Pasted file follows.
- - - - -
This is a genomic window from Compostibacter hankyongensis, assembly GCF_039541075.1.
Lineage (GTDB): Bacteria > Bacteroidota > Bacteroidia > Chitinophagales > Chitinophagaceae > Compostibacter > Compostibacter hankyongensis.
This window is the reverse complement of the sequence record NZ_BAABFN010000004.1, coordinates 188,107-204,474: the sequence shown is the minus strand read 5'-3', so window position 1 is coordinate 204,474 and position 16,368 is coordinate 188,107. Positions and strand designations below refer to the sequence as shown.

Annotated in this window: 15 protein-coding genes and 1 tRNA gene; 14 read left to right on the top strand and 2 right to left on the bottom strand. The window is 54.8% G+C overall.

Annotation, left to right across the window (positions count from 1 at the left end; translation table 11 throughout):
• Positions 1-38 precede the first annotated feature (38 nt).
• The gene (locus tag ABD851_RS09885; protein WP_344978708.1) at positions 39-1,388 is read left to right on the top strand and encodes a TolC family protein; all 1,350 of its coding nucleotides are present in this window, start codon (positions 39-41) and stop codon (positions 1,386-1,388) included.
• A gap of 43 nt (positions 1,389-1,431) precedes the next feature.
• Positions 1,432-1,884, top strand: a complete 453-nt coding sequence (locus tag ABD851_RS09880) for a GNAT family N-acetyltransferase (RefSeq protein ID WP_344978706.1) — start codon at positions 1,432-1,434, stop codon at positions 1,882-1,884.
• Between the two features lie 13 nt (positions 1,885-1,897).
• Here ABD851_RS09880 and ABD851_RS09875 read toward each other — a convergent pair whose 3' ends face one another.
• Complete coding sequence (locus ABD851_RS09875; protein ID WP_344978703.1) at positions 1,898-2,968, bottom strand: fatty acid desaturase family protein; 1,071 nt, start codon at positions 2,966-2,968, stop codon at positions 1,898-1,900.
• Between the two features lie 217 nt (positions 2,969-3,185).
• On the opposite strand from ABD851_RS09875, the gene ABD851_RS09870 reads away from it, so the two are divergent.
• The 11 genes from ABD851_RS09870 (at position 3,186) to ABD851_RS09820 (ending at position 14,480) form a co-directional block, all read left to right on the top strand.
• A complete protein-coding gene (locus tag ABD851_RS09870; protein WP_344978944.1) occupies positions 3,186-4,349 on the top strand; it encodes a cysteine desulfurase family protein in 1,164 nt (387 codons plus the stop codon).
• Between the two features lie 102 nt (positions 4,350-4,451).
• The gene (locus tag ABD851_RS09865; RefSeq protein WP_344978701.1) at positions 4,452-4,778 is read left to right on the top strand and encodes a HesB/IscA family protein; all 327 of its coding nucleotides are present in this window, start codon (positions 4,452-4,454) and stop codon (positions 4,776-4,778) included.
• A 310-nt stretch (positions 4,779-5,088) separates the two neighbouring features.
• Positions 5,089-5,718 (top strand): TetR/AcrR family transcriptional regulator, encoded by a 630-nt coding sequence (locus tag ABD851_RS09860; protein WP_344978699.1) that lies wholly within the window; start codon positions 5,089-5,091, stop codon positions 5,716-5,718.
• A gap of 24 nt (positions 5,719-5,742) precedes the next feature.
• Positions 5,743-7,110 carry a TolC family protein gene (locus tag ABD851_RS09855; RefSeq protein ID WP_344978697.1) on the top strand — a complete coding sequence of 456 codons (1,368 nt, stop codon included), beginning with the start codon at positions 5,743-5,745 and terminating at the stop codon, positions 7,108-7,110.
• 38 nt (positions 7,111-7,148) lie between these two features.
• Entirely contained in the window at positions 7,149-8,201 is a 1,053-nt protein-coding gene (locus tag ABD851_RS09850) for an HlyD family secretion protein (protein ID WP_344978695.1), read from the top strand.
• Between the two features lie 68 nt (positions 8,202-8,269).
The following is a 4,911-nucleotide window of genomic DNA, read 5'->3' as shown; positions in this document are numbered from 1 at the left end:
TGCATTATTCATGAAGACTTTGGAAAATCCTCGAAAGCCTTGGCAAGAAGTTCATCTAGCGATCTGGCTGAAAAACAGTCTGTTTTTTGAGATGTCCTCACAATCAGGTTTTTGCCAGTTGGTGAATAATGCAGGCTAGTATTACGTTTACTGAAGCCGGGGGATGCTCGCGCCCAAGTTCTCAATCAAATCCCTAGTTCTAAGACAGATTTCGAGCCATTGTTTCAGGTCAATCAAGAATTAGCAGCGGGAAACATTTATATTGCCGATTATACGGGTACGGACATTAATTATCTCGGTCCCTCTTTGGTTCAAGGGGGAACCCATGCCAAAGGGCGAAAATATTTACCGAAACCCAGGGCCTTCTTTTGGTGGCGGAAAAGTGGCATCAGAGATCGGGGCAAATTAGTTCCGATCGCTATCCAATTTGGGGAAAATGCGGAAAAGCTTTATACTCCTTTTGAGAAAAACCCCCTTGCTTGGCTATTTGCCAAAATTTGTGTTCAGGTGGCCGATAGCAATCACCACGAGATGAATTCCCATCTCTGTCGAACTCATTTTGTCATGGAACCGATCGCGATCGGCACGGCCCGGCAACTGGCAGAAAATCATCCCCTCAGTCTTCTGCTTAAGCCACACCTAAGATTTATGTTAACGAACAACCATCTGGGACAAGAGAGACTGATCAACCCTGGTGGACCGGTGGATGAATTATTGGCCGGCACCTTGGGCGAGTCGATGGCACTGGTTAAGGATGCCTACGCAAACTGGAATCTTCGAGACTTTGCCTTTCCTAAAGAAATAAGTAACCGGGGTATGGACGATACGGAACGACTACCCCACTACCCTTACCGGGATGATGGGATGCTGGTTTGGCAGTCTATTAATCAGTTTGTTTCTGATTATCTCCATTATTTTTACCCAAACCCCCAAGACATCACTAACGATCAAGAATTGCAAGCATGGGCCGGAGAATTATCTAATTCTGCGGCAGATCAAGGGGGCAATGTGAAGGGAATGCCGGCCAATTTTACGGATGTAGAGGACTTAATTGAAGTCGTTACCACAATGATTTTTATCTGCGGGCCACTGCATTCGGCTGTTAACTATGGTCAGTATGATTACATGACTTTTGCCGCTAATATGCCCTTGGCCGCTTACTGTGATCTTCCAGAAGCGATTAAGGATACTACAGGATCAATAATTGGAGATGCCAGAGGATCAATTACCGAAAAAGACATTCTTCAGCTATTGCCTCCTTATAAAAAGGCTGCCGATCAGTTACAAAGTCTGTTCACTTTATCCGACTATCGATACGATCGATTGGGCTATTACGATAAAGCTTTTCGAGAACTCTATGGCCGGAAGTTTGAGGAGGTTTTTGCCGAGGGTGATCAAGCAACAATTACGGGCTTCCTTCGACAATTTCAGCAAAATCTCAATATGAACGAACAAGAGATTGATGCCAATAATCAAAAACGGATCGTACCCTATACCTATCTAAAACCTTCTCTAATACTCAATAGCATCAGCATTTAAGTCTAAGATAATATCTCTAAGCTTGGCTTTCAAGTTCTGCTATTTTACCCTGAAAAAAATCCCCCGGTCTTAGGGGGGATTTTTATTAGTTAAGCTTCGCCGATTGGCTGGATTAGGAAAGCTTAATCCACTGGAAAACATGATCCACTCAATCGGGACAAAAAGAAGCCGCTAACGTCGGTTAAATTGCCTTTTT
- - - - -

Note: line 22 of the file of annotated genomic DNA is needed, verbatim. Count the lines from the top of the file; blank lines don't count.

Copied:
• Positions 5,743-7,110 carry a TolC family protein gene (locus tag ABD851_RS09855; RefSeq protein ID WP_344978697.1) on the top strand — a complete coding sequence of 456 codons (1,368 nt, stop codon included), beginning with the start codon at positions 5,743-5,745 and terminating at the stop codon, positions 7,108-7,110.